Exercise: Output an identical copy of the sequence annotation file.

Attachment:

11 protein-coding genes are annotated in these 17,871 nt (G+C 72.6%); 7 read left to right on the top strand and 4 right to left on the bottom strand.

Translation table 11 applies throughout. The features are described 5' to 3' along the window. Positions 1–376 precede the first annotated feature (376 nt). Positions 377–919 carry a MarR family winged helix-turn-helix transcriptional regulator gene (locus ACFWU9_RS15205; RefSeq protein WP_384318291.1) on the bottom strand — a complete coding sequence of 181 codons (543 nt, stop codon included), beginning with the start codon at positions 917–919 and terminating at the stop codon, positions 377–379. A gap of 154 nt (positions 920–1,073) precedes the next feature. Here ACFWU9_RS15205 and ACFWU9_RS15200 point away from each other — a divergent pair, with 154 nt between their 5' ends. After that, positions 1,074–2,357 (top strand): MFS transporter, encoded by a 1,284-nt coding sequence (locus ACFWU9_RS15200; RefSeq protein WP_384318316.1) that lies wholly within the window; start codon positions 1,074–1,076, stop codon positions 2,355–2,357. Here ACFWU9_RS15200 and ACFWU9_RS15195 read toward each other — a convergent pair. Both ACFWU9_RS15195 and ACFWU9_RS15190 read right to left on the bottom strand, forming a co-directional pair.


11 protein-coding genes are annotated in these 17,871 nt (G+C 72.6%); 7 read left to right on the top strand and 4 right to left on the bottom strand.

Translation table 11 applies throughout. The features are described 5' to 3' along the window. Positions 1–376 precede the first annotated feature (376 nt). Positions 377–919 carry a MarR family winged helix-turn-helix transcriptional regulator gene (locus ACFWU9_RS15205; RefSeq protein WP_384318291.1) on the bottom strand — a complete coding sequence of 181 codons (543 nt, stop codon included), beginning with the start codon at positions 917–919 and terminating at the stop codon, positions 377–379. A gap of 154 nt (positions 920–1,073) precedes the next feature. Here ACFWU9_RS15205 and ACFWU9_RS15200 point away from each other — a divergent pair, with 154 nt between their 5' ends. After that, positions 1,074–2,357 (top strand): MFS transporter, encoded by a 1,284-nt coding sequence (locus ACFWU9_RS15200; RefSeq protein WP_384318316.1) that lies wholly within the window; start codon positions 1,074–1,076, stop codon positions 2,355–2,357. Here ACFWU9_RS15200 and ACFWU9_RS15195 read toward each other — a convergent pair. Both ACFWU9_RS15195 and ACFWU9_RS15190 read right to left on the bottom strand, forming a co-directional pair.